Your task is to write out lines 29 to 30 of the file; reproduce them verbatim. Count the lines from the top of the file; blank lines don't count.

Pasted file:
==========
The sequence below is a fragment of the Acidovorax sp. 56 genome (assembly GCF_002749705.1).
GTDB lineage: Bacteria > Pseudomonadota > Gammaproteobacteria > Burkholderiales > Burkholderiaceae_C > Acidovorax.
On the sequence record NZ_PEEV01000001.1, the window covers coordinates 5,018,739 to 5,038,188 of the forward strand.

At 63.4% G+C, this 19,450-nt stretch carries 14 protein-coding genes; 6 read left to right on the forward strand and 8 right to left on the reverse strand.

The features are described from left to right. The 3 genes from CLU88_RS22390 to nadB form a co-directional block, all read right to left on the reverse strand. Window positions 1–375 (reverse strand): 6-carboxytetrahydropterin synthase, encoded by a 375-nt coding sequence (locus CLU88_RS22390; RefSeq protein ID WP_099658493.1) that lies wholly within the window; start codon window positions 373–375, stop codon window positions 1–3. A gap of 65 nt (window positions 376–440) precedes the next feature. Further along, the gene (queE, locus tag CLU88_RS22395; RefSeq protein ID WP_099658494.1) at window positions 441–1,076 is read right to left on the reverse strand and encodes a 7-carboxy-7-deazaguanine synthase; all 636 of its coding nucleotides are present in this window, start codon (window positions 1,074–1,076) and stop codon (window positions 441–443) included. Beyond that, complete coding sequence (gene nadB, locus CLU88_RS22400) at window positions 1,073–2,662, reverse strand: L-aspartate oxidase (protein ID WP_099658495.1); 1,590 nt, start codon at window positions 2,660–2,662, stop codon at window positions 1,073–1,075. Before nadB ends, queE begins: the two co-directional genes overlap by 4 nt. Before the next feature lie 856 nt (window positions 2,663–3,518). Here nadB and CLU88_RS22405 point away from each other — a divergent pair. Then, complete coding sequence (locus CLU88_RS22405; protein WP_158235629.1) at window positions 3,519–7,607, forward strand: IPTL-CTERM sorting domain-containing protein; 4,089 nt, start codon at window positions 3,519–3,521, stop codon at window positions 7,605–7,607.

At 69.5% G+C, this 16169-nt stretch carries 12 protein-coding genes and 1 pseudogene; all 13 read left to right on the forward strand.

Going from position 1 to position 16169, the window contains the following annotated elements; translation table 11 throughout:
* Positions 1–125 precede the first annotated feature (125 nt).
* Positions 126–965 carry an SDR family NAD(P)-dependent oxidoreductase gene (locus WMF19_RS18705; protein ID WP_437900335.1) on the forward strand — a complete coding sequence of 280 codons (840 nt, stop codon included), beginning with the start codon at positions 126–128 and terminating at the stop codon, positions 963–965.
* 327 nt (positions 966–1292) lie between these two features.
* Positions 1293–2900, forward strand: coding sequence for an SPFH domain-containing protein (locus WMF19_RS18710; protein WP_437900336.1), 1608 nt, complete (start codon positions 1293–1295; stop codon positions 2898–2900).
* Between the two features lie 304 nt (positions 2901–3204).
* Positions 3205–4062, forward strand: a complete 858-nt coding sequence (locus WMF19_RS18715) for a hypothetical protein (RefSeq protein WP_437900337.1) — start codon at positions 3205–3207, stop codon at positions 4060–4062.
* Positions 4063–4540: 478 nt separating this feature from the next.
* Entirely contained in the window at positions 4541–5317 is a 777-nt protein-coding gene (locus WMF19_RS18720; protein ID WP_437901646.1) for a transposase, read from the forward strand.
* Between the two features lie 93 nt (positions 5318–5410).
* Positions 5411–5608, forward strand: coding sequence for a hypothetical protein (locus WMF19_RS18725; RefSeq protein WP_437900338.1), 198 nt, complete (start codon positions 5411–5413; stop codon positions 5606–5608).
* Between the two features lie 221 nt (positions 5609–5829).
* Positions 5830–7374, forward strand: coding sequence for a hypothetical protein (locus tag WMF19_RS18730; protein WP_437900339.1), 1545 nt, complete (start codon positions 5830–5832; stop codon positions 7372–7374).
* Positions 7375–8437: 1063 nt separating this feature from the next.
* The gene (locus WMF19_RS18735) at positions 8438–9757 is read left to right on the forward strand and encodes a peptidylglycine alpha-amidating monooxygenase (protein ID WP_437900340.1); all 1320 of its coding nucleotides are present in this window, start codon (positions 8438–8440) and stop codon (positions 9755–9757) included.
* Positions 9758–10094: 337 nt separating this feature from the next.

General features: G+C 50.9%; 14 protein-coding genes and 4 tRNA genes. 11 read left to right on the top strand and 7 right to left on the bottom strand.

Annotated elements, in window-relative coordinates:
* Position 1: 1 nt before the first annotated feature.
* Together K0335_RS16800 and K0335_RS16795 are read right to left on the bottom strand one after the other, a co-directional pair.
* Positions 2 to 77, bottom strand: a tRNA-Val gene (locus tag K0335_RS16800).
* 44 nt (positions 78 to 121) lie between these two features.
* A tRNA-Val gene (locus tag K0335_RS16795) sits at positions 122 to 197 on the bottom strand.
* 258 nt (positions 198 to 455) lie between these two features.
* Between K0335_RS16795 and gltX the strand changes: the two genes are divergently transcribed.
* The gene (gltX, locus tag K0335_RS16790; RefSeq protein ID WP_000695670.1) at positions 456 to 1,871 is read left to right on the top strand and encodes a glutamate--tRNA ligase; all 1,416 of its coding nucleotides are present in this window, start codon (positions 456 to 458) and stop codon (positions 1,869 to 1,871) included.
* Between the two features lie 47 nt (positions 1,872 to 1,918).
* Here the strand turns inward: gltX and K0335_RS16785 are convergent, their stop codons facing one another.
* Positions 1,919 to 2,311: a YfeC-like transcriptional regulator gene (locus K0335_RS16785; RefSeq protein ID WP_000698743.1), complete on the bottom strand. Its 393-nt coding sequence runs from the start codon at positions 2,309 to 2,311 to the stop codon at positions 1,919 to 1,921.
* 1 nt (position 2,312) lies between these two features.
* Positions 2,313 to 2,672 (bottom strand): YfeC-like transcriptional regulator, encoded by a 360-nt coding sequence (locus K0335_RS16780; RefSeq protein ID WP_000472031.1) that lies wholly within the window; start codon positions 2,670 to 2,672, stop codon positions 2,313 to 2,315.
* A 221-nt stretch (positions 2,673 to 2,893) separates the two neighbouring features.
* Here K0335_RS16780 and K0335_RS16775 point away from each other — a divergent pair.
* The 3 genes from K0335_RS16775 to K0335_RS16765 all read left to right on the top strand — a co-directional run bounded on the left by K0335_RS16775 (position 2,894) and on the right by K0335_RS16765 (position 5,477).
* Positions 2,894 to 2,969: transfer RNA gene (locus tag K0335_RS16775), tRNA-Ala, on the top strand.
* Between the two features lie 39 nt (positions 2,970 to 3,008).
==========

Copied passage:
* A tRNA-Val gene (locus tag K0335_RS16795) sits at positions 122 to 197 on the bottom strand.
* 258 nt (positions 198 to 455) lie between these two features.